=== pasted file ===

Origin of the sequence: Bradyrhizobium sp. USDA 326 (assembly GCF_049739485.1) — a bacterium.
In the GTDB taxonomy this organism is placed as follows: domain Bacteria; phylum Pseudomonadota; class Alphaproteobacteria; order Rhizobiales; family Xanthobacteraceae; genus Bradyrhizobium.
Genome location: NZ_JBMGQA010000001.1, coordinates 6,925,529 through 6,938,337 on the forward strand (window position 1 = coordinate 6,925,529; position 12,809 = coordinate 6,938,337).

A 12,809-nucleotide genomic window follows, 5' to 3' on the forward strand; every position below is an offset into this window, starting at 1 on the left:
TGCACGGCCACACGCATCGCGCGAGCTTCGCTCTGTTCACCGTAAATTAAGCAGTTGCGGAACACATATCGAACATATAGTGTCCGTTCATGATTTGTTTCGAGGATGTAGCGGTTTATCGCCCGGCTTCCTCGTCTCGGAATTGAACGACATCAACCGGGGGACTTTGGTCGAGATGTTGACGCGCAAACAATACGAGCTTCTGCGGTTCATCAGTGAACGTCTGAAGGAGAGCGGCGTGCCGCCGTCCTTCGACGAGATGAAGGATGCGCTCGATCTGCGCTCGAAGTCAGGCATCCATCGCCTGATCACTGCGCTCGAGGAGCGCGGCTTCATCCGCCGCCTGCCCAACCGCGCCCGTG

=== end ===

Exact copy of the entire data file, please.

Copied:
Origin of the sequence: Bradyrhizobium sp. USDA 326 (assembly GCF_049739485.1) — a bacterium.
In the GTDB taxonomy this organism is placed as follows: domain Bacteria; phylum Pseudomonadota; class Alphaproteobacteria; order Rhizobiales; family Xanthobacteraceae; genus Bradyrhizobium.
Genome location: NZ_JBMGQA010000001.1, coordinates 6,925,529 through 6,938,337 on the forward strand (window position 1 = coordinate 6,925,529; position 12,809 = coordinate 6,938,337).

A 12,809-nucleotide genomic window follows, 5' to 3' on the forward strand; every position below is an offset into this window, starting at 1 on the left:
TGCACGGCCACACGCATCGCGCGAGCTTCGCTCTGTTCACCGTAAATTAAGCAGTTGCGGAACACATATCGAACATATAGTGTCCGTTCATGATTTGTTTCGAGGATGTAGCGGTTTATCGCCCGGCTTCCTCGTCTCGGAATTGAACGACATCAACCGGGGGACTTTGGTCGAGATGTTGACGCGCAAACAATACGAGCTTCTGCGGTTCATCAGTGAACGTCTGAAGGAGAGCGGCGTGCCGCCGTCCTTCGACGAGATGAAGGATGCGCTCGATCTGCGCTCGAAGTCAGGCATCCATCGCCTGATCACTGCGCTCGAGGAGCGCGGCTTCATCCGCCGCCTGCCCAACCGCGCCCGTG